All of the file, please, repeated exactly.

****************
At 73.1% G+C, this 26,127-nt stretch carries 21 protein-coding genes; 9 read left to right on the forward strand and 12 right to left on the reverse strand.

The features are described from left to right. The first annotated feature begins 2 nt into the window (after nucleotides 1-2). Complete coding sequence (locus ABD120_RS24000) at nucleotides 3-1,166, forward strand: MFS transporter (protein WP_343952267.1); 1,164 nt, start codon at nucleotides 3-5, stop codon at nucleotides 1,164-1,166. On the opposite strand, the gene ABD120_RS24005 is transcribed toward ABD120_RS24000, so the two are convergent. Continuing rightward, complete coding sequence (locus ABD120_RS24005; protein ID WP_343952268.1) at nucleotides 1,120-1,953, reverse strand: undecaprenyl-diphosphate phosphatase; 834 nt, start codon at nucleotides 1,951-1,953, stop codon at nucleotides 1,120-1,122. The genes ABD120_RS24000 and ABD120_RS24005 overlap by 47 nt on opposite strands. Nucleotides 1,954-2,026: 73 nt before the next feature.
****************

At 73.1% G+C, this 26,127-nt stretch carries 21 protein-coding genes; 9 read left to right on the forward strand and 12 right to left on the reverse strand.

The features are described from left to right. The first annotated feature begins 2 nt into the window (after nucleotides 1-2). Complete coding sequence (locus ABD120_RS24000) at nucleotides 3-1,166, forward strand: MFS transporter (protein WP_343952267.1); 1,164 nt, start codon at nucleotides 3-5, stop codon at nucleotides 1,164-1,166. On the opposite strand, the gene ABD120_RS24005 is transcribed toward ABD120_RS24000, so the two are convergent. Continuing rightward, complete coding sequence (locus ABD120_RS24005; protein ID WP_343952268.1) at nucleotides 1,120-1,953, reverse strand: undecaprenyl-diphosphate phosphatase; 834 nt, start codon at nucleotides 1,951-1,953, stop codon at nucleotides 1,120-1,122. The genes ABD120_RS24000 and ABD120_RS24005 overlap by 47 nt on opposite strands. Nucleotides 1,954-2,026: 73 nt before the next feature.